A team of researchers from five Swedish universities, led by Karolinska Institutet and the Science for Life Laboratory, have identified a new way of treating cancer. The concept is presented in the journal Nature and is based on inhibiting a specific enzyme called MTH1, which cancer cells, unlike normal cells, require for survival. Without this enzyme, oxidized nucleotides are incorporated into DNA, resulting in lethal DNA double-strand breaks in cancer cells.
“The concept is built on that cancer cells have an altered metabolism, resulting in oxidation of nucleotide building blocks”, says Thomas Helleday, holder of the Söderberg Professorship at Karolinska Institutet, who heads the study. “MTH1 sanitises the oxidized building blocks, preventing the oxidative stress to be incorporated into DNA and becoming DNA damage. This allows replication in cancer cells so they can divide and multiply. With an MTH1 inhibitor, the enzyme is blocked and damaged nucleotides enter DNA, causing damage and kill cancer cells. Normal cells do not need MTH1 as they have regulated metabolism preventing damage of nucleotide building blocks. Finding a general enzymatic activity required only for cancer cells to survive opens up a whole new way of treating cancer.”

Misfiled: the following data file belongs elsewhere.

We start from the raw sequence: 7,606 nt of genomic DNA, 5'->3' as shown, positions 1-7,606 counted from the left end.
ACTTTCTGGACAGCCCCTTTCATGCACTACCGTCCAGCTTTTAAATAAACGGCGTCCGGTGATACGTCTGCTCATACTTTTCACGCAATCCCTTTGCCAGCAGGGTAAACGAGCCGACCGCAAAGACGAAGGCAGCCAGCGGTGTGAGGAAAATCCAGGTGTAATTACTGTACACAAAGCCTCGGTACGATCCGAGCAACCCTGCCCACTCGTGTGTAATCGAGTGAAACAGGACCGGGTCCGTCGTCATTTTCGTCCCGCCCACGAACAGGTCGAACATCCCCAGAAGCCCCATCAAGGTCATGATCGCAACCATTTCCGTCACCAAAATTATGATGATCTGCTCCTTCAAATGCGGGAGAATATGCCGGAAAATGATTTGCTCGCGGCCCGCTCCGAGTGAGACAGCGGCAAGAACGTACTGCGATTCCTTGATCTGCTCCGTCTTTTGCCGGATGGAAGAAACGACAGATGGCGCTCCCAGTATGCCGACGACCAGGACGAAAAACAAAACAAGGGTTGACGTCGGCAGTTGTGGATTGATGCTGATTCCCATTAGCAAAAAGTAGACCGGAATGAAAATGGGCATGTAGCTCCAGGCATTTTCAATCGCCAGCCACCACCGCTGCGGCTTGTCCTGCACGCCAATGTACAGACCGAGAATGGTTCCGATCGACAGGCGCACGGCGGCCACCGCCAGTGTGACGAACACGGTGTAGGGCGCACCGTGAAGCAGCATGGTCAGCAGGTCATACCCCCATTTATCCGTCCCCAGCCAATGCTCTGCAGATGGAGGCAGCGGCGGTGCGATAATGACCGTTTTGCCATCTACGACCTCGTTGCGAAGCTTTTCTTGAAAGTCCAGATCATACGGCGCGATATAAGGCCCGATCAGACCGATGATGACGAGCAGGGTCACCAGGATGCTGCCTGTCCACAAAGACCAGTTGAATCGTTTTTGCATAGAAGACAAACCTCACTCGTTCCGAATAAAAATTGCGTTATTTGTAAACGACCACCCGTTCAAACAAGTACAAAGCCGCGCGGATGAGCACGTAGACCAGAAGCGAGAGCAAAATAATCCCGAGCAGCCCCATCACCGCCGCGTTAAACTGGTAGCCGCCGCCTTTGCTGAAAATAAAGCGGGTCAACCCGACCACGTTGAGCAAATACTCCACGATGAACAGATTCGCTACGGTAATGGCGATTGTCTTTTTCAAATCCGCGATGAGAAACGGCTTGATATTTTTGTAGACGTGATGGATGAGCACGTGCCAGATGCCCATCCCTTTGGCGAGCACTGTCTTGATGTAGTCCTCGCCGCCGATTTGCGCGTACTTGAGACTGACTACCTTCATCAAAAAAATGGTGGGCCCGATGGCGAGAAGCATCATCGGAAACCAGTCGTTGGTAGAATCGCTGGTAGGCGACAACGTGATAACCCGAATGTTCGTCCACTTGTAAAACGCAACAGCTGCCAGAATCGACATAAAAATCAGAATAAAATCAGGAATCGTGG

Source: Medical News Today.